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Research Papers

Experimental Investigation of a Three-Phase Oscillating Heat Pipe

[+] Author and Article Information
Tingting Hao

Department of Mechanical and Aerospace Engineering,
University of Missouri–Columbia,
Columbia, MO 65201;
Liaoning Key Laboratory of Clean Utilization of Chemical Resources,
Institute of Chemical Engineering,
Dalian University of Technology,
Dalian 116024, China
e-mail: haotingting224@mail.dlut.edu.cn

Hongbin Ma

Department of Mechanical and Aerospace Engineering,
University of Missouri–Columbia,
Columbia, MO 65201
e-mail: mah@missouri.edu

Xuehu Ma

Liaoning Key Laboratory of Clean Utilization of Chemical Resources,
Institute of Chemical Engineering,
Dalian University of Technology,
Dalian 116024, China
e-mail: xuehuma@dlut.edu.cn

1Corresponding author.

Contributed by the Heat Transfer Division of ASME for publication in the Journal of Thermal Science and Engineering Applications. Manuscript received December 8, 2018; final manuscript received March 1, 2019; published online May 3, 2019. Assoc. Editor: Steve Q. Cai.

J. Thermal Sci. Eng. Appl 11(6), 061006 (May 03, 2019) (7 pages) Paper No: TSEA-18-1653; doi: 10.1115/1.4043090 History: Received December 08, 2018; Accepted March 04, 2019

This paper presents an investigation of a three-phase oscillating heat pipe (3P OHP). The working fluid in the OHP consists of phase change material (PCM) and water. During the operation, the PCM changes the phase between solid and liquid, and water changes phase between liquid and vapor. The OHP investigated herein contains three phases: solid, liquid, and vapor. Erythritol was selected as the PCM with an instant cooling effect when dissolved in water due to the high fusion heat of 340 J/g. When the working fluid flows into the evaporator section, the PCM solid phase of the working fluid can become liquid phase in the evaporator, and the PCM liquid phase of the working fluid become solid phase in the condenser. The effects of heat input ranging from 100 to 420 W, and the erythritol concentration ranging from 1 to 50 wt % on the slug oscillations, and the OHP thermal performance was investigated. Experimental results show that while the erythritol can help to increase the heat transfer performance of an OHP, the heat transfer performance depends on the erythritol concentration. With a range of 1–5 wt % concentration of erythritol/water mixtures, a maximum 10% increase in the thermal performance was observed. When the erythritol concentration of erythritol/water mixtures was increased to a range of 10–50 wt %, the thermal performance of OHPs was lower than pure water-filled OHP, and the thermal performance decreased as the erythritol concentration was further increased. In addition, visualization results showed that slug oscillation amplitudes and velocities were reduced in the OHPs with erythritol solution compared with water-filled OHP.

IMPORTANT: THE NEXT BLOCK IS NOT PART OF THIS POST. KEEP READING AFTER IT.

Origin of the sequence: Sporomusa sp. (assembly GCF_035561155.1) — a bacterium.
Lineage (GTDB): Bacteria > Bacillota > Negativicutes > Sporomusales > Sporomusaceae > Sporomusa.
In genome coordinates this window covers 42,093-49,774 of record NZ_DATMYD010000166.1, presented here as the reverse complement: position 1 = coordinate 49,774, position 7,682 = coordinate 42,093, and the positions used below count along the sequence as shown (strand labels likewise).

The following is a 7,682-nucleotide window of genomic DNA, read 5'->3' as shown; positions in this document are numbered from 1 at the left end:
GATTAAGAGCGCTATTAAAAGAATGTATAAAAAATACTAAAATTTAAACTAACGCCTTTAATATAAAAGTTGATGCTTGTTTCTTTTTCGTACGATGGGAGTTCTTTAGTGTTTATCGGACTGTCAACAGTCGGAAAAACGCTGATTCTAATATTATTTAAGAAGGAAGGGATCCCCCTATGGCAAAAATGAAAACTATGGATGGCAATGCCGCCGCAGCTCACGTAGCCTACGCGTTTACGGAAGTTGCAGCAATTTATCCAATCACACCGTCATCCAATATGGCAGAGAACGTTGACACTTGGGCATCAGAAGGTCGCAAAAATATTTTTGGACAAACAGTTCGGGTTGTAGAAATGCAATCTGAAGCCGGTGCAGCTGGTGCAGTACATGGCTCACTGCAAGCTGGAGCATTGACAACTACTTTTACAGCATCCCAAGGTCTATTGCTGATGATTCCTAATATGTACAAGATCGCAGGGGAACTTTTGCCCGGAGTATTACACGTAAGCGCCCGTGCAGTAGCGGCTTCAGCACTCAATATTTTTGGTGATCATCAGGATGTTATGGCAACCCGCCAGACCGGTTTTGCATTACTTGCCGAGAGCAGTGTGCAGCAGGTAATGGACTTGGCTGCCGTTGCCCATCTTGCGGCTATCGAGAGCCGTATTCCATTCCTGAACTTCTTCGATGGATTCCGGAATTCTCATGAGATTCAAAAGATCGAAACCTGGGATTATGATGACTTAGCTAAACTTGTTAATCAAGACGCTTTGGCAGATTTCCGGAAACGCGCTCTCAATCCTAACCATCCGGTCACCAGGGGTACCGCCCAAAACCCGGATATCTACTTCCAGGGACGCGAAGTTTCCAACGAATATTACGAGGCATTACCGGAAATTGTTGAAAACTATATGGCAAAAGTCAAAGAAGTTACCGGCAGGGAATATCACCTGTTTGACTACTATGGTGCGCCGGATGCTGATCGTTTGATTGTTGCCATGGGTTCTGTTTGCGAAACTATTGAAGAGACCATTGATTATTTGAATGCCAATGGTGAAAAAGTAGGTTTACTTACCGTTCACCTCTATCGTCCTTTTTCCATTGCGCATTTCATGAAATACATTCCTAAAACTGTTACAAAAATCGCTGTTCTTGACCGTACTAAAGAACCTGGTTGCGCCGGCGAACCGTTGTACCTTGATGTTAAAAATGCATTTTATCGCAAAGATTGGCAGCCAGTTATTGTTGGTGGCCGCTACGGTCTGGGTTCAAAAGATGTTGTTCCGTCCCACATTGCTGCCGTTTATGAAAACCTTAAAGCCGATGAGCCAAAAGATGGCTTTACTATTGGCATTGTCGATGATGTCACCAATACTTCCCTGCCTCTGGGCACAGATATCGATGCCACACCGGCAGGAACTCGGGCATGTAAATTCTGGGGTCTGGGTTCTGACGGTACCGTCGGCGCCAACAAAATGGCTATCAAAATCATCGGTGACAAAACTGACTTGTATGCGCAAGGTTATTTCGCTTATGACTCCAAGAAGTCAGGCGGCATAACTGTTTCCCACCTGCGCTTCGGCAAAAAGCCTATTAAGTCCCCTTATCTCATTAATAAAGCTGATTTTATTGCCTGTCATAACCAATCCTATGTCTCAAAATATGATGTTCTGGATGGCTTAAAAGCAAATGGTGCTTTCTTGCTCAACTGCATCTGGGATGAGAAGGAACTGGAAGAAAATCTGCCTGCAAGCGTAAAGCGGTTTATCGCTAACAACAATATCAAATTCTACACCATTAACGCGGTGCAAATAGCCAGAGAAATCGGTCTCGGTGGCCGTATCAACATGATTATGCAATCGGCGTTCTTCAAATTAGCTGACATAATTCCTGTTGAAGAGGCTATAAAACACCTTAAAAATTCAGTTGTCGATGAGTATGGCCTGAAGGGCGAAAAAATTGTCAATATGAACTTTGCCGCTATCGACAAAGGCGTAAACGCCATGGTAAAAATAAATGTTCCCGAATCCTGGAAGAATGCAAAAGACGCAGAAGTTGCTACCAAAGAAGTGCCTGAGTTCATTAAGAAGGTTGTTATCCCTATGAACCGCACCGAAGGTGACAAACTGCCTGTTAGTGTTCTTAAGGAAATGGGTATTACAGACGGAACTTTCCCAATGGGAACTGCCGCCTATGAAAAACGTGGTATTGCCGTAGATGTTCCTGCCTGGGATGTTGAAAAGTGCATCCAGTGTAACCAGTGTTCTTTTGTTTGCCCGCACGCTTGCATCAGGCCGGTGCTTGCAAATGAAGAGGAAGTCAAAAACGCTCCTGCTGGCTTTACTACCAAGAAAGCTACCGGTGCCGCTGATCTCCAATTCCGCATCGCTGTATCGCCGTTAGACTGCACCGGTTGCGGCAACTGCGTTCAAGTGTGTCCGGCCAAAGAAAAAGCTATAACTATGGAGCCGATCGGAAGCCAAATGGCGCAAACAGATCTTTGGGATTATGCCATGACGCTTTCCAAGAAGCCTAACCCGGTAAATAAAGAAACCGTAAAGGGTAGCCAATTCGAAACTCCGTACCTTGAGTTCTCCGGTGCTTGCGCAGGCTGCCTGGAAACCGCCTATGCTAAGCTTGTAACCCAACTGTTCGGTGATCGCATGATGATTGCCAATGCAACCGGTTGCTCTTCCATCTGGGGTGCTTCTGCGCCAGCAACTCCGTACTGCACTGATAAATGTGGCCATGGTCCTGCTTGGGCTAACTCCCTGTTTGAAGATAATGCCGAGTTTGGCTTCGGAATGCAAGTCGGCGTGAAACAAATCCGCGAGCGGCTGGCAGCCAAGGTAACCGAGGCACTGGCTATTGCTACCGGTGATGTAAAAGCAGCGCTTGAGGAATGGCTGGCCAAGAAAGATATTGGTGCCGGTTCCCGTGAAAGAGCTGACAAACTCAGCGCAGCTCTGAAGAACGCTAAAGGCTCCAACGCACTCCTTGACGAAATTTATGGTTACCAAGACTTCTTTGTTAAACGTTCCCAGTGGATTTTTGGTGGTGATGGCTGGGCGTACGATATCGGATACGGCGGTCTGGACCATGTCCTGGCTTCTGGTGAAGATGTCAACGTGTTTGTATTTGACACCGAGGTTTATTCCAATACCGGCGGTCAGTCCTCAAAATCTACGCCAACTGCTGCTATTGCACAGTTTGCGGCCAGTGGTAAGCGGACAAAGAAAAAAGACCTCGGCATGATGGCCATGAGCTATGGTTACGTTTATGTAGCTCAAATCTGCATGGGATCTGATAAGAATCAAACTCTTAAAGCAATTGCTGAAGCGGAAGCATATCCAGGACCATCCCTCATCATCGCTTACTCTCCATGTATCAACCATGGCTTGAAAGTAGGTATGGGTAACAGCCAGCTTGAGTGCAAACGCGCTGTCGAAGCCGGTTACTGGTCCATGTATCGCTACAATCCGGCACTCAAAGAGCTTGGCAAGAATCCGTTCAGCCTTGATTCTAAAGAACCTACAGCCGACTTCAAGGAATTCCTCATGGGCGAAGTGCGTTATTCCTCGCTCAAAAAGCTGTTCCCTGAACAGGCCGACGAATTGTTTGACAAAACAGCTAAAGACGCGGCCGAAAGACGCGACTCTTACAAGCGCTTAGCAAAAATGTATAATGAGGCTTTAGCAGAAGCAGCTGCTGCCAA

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Figures

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Fig. 1

Schematic of the experimental setup

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Fig. 2

Photo and exploded view of the tested oscillating heat pipe

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Fig. 3

Temperature effect on solubility of sugar alcohols and sucrose [35,39]

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Fig. 4

Viscosity of erythritol solutions at different concentrations [40]

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Fig. 5

Schematic of oscillating heat pipe with vapor–liquid–solid phase at the working stage

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Fig. 6

OHP evaporator temperature oscillation curves with a working fluid of 0–50 wt % erythritol (heat input: 260 W)

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Fig. 7

Effect of erythritol solution concentration on the slug oscillation positions in OHPs (heat input: 140 W)

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Fig. 8

Effect of erythritol solution concentration on the slug oscillation velocities in OHPs (heat input: 140 W)

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Fig. 9

Maximum positions and velocities of liquid slug oscillation with various erythritol concentration at a heat input of 140 W

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Fig. 10

Thermal resistances of OHPs with different erythritol solution concentrations

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